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    You can search the registered copyright records here :-
    http://cocatalog.loc.gov/cgi-bin/Pwebrecon.cgi?DB=local&PAGE=First
     
  9. seenthelight

    seenthelight Newbie

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    Your friend can consult with an attorney before deciding whether it is necessary to actually put an attorney on retainer. The attorney will be able to tell your friend whether it's a bluff or if it's for real. I've had similar experiences and often the situation will just go away if your attorney writes a response letter threatening to countersue. This is *not* an expensive thing to do (especially when you consider the alternative - ending up in court)!

    Consulting with an attorney is absolutely the intelligent thing to do in an uncertain situation. If your friend makes paper airplanes with the threatening letter, she could wake up in a few weeks with a huge lawsuit on her hands and be completely unprepared to defend herself. There goes the product, there goes the business, there goes her income, etc.

    Your friend needs to decide whether she wants to cover her a$$, or stick her head in the sand.
     
  10. themagician

    themagician Regular Member

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    '...If you are in the United States, you can search the United States Patent and Trademark office here. It contains more than 4 million pending, registered and dead federal trademarks:

    Code:
    http://tess2.uspto.gov/bin/gate.exe?f=tess&state=20qf7h.1.1
    Instructions on how to search are here:

    Code:
    http://www.uspto.gov/main/profiles/acadres.htm
    Homepage is here:

    Code:
    http://www.uspto.gov/
    themagician
     
  11. polymorphs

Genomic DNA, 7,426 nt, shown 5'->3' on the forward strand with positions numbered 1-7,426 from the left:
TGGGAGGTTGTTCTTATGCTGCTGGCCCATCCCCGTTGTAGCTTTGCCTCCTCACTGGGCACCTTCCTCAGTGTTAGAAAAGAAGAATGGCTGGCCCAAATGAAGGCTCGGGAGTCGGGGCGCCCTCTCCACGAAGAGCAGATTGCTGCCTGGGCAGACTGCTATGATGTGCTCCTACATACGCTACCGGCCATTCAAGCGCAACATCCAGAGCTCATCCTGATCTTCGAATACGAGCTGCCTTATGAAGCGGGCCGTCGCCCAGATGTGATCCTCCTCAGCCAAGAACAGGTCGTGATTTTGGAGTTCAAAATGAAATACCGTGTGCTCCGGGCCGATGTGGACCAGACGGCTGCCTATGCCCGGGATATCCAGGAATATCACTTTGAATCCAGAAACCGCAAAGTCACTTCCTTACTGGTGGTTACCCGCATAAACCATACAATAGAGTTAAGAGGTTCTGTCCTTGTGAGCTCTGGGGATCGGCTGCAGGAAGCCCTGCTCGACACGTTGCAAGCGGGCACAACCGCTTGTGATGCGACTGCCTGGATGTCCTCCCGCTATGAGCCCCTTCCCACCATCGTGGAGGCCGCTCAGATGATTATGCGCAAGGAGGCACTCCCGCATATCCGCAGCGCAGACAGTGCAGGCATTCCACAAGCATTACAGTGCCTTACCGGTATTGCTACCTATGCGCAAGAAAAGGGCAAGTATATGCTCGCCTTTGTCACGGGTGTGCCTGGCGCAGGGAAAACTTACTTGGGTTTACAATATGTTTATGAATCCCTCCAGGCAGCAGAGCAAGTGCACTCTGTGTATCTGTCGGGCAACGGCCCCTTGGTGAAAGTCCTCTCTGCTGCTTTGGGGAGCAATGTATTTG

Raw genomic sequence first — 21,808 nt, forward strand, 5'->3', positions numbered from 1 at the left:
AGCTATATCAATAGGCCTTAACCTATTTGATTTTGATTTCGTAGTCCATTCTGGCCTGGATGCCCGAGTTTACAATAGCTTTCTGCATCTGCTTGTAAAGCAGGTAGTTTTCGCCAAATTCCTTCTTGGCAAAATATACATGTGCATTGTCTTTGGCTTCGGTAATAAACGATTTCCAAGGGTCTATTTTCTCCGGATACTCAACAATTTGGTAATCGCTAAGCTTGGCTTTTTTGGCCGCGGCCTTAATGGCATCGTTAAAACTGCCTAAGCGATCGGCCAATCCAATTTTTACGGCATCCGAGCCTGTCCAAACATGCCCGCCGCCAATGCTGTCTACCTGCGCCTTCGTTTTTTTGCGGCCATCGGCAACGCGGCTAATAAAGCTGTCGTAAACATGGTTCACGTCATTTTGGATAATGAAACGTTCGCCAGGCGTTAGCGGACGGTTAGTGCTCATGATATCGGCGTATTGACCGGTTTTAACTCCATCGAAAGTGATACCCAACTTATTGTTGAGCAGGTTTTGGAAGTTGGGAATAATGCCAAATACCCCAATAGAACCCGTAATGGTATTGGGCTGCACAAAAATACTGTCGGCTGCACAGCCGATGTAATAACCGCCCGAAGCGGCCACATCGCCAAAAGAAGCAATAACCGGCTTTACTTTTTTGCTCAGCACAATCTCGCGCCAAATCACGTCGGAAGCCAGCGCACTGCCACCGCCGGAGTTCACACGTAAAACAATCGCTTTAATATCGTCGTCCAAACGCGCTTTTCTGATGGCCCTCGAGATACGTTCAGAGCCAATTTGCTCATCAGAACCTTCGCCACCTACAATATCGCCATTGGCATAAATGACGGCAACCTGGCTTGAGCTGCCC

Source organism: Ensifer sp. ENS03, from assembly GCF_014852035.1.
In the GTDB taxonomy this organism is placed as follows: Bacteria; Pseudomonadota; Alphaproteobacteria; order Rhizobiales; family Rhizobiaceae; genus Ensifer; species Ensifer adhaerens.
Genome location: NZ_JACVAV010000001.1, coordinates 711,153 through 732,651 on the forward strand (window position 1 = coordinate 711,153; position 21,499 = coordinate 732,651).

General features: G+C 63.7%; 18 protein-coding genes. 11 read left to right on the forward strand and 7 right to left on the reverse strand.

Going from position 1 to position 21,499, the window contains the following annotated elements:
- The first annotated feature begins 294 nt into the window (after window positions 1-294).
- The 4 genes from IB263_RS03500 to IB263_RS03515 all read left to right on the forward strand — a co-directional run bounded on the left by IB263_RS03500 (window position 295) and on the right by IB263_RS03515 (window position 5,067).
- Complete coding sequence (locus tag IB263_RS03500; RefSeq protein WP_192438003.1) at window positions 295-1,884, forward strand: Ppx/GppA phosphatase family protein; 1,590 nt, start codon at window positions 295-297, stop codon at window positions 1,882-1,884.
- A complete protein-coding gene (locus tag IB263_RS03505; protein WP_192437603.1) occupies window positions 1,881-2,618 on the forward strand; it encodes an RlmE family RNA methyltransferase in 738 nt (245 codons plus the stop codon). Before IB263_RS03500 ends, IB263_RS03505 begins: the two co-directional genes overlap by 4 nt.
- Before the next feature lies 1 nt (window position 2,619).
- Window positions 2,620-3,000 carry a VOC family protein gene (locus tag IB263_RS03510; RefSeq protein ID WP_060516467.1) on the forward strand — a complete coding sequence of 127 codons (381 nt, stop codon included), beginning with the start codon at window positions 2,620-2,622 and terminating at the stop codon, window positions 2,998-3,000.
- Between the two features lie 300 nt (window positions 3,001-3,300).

polymorphs Newbie

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    One thing about copyright is it is VERY hard to prove unless your friend has ripped them off lock, stock and barrel. Just being similar doesn't matter all that much - otherwise every book about trolls or whatever would be paying off the tolkien estate.

    Also with Copyright law the plaintiff has to prove you are somehow ripping them off, and haven't just accidently come up with something similar (thus infringing) that's what sets copyright law up to be very different from tm or patent law - where all you have to do is impinge - often even by accident (which is why S0ny, n1ntendo are always have to buy off smal ass little companies who patented an idea even if they never got it to work, or even did much R&D on it).

    Generally copyright suits go nowhere. At least that is what my friend the IP lawyer told me
     
  12. polymorphs

    polymorphs Newbie

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    I'm old and been around for a long time - both online and off. And unless I am mistaken the original question related to 'Ok A friend of mine sells a unique decorative product.' - in other words and actual physical product seems to be indicated and not necessarily just something that exists online - so most people answered in the generality, rather than assuming that it would be a simple matter of a host pulling a website because it breached copyright (in which case my advice would be to move it to Panama and then tell the plaintiff to fuck off and let them try and get it pulled down).
     
  13. invinceable

    invinceable Regular Member

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    I would get a lawyer and see what he says. But I would say you are fine as long as you are not caught doing hte same thing twice, normally they have a "warning" policy for first time offenders.
     
  14. transam7410

    transam7410 Power Member

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    she definately needs to talk to a attorney